At least once a week, my spam inbox contains mail from one or more online pharmacies, promising me a great price on a particular drug that is not medically necessary, nor is it meant to be dispensed to someone of my gender. Hospital pharmacies, in the business of dispensing medically necessary drugs to hospital patients, receive email from distributors with lists of drugs and prices, and also receive offers from so-called gray market distributors, unofficial sellers who are now taking advantage of drug shortages to resell scarce products at inflated prices.
In April 2011, the Premier Healthcare Alliance surveyed all of its acute-care membership, and asked them to submit examples of unauthorized offers to sell products in short supply. Over a two week period, they collected 1742 offers from 42 acute care hospitals, and tabulated the results. The largest markup they recorded was for Labetalol, a cardiology drug, at 4355%, but even sodium chloride concentrate was recorded as on offer at 2350% above normal.
The report warns that products obtained through the gray market may be stolen, counterfeit, or not handled properly, and recommends sourcing products from manufacturer-authorized vendors, or from other venders only when a pedigree for the product can be reliably determined.
Despite the risks, a report issued by the Institute for Safe Medication Practices found that about half (52%) of all respondents to their gray-market survey reported purchasing one or more products from gray market vendors during the past 2 years. Most (80%) of these respondents reported that their purchases had increased in the past 2 years as drug shortages have increased. According to the report, “Numerous respondents reported feeling pressured by physicians and hospital administrators to purchase medications from the gray market. Any resistance to the purchase, despite expressed risks, pegs the pharmacist as the ‘bad guy.’ Our physicians DO NOT want to hear that a drug is unavailable.”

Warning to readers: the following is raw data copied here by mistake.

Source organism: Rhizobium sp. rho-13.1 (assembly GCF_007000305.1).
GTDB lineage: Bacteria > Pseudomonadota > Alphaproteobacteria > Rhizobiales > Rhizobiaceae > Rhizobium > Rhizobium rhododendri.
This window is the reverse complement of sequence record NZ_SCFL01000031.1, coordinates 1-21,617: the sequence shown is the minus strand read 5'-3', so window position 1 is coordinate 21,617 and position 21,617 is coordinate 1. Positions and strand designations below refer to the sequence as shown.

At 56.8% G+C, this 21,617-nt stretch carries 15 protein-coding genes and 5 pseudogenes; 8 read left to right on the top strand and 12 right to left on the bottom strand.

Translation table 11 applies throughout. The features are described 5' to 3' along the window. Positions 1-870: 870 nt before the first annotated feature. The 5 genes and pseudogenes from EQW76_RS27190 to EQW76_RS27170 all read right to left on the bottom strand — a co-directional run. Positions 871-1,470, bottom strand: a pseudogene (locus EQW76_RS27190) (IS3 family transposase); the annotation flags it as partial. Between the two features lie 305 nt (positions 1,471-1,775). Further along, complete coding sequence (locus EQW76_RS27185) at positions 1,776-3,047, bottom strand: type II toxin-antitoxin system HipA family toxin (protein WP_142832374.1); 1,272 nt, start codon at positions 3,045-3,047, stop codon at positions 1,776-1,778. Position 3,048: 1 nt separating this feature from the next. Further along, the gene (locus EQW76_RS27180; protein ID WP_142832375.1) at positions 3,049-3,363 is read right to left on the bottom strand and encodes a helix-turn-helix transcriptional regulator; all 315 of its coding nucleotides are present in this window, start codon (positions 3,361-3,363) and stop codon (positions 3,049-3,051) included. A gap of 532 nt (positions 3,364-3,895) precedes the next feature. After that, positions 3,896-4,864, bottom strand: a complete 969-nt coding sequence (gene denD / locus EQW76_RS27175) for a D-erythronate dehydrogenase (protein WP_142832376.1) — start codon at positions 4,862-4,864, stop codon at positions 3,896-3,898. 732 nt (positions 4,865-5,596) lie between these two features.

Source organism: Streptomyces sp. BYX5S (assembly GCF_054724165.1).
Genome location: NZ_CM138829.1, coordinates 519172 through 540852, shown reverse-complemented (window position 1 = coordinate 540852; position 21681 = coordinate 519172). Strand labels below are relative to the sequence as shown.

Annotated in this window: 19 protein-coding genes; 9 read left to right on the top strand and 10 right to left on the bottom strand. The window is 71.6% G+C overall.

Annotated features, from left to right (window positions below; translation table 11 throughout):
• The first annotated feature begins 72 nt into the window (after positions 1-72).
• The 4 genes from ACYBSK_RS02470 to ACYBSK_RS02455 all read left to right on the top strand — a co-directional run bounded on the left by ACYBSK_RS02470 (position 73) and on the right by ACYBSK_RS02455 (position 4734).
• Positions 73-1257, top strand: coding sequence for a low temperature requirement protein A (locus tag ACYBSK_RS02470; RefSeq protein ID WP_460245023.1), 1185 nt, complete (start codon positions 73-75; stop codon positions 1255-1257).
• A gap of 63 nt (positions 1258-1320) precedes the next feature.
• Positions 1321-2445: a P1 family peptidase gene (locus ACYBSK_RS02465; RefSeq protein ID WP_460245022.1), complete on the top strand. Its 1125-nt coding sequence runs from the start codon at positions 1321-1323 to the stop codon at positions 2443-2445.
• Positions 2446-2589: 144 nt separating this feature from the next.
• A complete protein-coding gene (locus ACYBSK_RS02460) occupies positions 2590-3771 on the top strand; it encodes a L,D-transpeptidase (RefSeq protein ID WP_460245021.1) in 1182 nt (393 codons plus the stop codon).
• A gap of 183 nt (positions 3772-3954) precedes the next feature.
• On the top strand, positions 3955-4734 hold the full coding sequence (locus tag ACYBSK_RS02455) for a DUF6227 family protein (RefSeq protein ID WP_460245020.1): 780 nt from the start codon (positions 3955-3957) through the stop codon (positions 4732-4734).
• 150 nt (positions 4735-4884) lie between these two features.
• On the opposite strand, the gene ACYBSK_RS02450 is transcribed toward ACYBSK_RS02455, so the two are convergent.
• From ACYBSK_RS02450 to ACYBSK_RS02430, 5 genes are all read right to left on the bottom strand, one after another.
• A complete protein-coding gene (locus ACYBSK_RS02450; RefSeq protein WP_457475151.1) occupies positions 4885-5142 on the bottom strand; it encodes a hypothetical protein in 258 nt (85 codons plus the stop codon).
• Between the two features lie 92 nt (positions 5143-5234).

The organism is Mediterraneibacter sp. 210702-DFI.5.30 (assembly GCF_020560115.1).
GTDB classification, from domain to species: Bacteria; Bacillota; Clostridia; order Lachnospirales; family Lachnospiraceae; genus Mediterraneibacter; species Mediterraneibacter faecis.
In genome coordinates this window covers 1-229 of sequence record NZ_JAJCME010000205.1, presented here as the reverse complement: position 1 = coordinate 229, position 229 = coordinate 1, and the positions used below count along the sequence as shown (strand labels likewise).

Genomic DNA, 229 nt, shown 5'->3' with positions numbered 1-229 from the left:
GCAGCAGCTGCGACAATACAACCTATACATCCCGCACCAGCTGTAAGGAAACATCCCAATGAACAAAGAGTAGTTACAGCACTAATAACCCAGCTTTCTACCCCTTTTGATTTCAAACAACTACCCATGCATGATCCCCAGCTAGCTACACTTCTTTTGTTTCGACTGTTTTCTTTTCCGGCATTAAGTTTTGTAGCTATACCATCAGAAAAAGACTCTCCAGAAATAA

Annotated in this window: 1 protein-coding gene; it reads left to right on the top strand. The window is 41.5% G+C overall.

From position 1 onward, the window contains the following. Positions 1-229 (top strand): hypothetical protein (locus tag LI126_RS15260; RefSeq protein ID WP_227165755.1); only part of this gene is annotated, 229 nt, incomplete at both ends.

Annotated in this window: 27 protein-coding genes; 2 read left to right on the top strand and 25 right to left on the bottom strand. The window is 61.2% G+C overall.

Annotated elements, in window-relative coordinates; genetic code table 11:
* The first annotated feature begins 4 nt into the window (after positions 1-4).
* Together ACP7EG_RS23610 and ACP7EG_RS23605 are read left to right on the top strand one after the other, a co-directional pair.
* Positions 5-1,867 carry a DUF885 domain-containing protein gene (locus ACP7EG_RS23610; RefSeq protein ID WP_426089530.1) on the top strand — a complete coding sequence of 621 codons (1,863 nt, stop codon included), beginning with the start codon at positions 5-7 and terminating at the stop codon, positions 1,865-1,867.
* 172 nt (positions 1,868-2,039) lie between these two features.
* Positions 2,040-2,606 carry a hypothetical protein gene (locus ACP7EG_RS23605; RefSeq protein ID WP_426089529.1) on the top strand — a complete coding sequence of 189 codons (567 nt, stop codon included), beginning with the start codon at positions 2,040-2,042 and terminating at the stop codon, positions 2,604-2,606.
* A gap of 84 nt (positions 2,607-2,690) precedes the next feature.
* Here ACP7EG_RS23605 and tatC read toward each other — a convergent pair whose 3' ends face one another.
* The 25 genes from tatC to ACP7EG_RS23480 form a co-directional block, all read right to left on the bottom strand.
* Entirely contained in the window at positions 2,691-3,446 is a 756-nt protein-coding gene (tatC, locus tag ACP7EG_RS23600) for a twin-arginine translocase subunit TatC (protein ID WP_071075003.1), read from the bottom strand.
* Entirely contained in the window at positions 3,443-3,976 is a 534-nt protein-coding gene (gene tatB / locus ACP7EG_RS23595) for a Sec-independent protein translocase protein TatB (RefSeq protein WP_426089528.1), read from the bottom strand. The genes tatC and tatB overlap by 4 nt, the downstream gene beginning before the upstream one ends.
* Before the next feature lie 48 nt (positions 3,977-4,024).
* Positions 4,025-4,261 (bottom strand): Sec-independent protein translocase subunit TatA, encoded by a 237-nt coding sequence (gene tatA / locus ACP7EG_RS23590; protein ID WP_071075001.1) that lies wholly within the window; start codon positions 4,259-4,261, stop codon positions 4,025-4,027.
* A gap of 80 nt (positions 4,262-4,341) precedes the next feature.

At least some of the products on offer are entirely legitimate, but are being scalped to make a profit at the expense of hospitals that require the products to treat critically ill patients. Among the recommendations from ISMP for curtailing the gray market is that in the event of an anticipated shortage, manufacturers should be required to stop deliveries to wholesalers/distributors. This way, only direct accounts with hospitals, clinics, pharmacies, and other direct patient care providers will have access to the products at the contracted rate. The report also recommends stronger regulation and criminal penalties for gray market sellers, but the first step seems like a simple, easily implemented way of keeping the scalpers under control.
For related articles, see: